First Israeli death of Gaza operation as mortar shell kills man at Erez Crossing

Dror Chanin, 37, killed at Erez crossing; rockets rain down on Israel setting off sirens in Tel Aviv, Jerusalem and Beit Shemesh after Hamas rejects ceasefire.

Dor Chanin.
An attempt by Israel to enter into an Egyptian-brokered cease-fire with Hamas collapsed on Tuesday when Gazan terrorists continued to fire rocket barrages on the South, Center, and North.
A fragment from a mortar shell killed an Israeli man, Dror Chanin, 37, of Beit Ariyeh at the Erez crossing to the northern Gaza Strip in the evening.
Chanin had come as a civilian volunteer to distribute food to soldiers at Erez. He is the first Israeli to be killed by enemy fire during Operation Protective Edge.
A soldier was lightly wounded by a fragment in Sderot, and a rocket hit the courtyard of a home in Ashdod, heavily damaging the building.
Earlier in the day, terrorists in Sinai fired two rockets at Eilat, lightly wounding four residents and destroying vehicles.
Many rockets targeted central and southern Israeli communities in the evening, setting off air raid sirens. Iron Dome air defense batteries intercepted projectiles headed for build-up areas.
More than 105 rockets struck Israel throughout the day, and Iron Dome intercepted 25 that were targeting residential areas.
In response, the IDF resumed air strikes on Hamas targets across the Strip, hitting some 30 targets in the span of minutes. Targets included 20 underground rocket launchers, tunnels, a weapons storage facility, and an operations base used by a senior Islamic Jihad members. The air force then struck a terrorist in northern Gaza who was in the final stage of preparing a rocket for launching against Israel, the military said.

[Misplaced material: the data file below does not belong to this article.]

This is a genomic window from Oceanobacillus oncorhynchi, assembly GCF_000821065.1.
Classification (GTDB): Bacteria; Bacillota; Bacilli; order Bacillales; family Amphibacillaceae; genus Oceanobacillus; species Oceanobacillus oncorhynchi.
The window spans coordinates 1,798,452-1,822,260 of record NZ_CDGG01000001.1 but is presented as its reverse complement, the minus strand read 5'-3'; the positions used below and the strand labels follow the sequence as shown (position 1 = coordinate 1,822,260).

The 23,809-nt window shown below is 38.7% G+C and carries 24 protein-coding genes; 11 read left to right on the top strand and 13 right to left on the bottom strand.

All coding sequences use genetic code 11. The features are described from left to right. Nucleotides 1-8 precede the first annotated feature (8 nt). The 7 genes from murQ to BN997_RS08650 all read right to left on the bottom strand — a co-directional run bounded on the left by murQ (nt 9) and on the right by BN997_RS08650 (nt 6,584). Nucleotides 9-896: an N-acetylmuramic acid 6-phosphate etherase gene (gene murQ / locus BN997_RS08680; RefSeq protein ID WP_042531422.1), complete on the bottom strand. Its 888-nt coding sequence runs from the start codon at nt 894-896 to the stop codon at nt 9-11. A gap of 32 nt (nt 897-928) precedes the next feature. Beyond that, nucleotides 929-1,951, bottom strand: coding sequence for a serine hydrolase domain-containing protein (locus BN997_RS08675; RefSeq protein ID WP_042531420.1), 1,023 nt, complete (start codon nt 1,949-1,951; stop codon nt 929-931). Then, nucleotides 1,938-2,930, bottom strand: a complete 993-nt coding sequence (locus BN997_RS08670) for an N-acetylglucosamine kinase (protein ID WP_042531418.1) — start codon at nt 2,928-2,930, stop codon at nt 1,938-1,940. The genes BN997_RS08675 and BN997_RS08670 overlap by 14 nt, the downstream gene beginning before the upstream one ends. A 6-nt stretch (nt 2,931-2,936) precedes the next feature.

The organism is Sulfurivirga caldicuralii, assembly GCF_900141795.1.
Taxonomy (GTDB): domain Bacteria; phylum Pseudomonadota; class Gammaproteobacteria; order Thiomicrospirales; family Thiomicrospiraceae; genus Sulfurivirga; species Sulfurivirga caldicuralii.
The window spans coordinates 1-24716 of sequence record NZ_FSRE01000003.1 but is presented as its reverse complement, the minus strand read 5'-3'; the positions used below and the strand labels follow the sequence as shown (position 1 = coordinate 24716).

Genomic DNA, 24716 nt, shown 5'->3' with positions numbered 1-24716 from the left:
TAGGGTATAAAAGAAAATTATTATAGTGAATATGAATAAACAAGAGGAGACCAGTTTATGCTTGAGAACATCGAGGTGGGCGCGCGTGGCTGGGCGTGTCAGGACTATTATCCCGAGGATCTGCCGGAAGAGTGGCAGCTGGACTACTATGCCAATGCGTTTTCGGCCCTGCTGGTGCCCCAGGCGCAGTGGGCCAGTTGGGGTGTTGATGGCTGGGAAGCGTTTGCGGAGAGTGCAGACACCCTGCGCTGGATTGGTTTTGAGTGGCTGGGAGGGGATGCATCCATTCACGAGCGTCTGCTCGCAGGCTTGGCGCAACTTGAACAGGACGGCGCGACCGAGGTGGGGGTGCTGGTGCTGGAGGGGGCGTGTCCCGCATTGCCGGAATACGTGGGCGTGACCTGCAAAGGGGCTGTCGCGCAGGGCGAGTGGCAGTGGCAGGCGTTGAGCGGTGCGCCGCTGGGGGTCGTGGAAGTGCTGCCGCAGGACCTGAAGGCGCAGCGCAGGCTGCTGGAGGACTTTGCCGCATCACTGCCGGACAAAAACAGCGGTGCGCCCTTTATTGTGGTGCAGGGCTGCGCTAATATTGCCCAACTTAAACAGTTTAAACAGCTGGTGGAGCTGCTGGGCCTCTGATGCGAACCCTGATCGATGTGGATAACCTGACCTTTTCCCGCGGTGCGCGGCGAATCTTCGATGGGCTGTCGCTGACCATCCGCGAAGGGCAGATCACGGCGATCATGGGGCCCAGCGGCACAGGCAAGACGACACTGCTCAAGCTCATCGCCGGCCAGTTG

“The cabinet took a decision to hold fire. In light of the continuation of rocket fire by Hamas and other terrorist organizations, we are working as we have done in recent days – with force and against the components of Hamas’s operational infrastructure,” OC Southern Command Maj.-Gen.Sami Turgeman said midday. “Hamas launched this operation and brought significant damage to all of its operational infrastructures.”
Air raid sirens sounded in several western Negev communities bordering Gaza , as well as in Ashdod, Ashkelon, Kiryat Malachi, and Gan Yavne. The rocket barrages then moved north to Rehovot, Ness Ziona, and Rishon Lezion. Several rockets were intercepted and one hit an open area in Rehovot. Sirens went off shortly afterward in Binyamina, Zichron Ya’acov, and the Haifa area. Another rocket hit a warehouse in the Sha’ar Hanegev region. No injuries were reported in the attacks.
Iron Dome batteries intercepted several rockets over Ashdod and at least one over Netivot.
Turgerman said that Hamas failed to surprise Israel from the air, land, or sea. The IDF targeted homes of senior Hamas leaders and field commanders that were used as war rooms and weapons storage facilities, he said.
“Hamas’s flagship project – the attack tunnels – has been exposed, and we succeeded in disrupting its will and ability to carry out an underground attack,” the general said.
“We have not activated all of our capabilities. We have additional capabilities and plans. If we are required to activate them, we will do so with full force,” he vowed. “Our job as the military is to supply to the government and General Staff all of the operations that can and should be taken. The Southern Command, along with other bodies, built these plans and capabilities,” he said.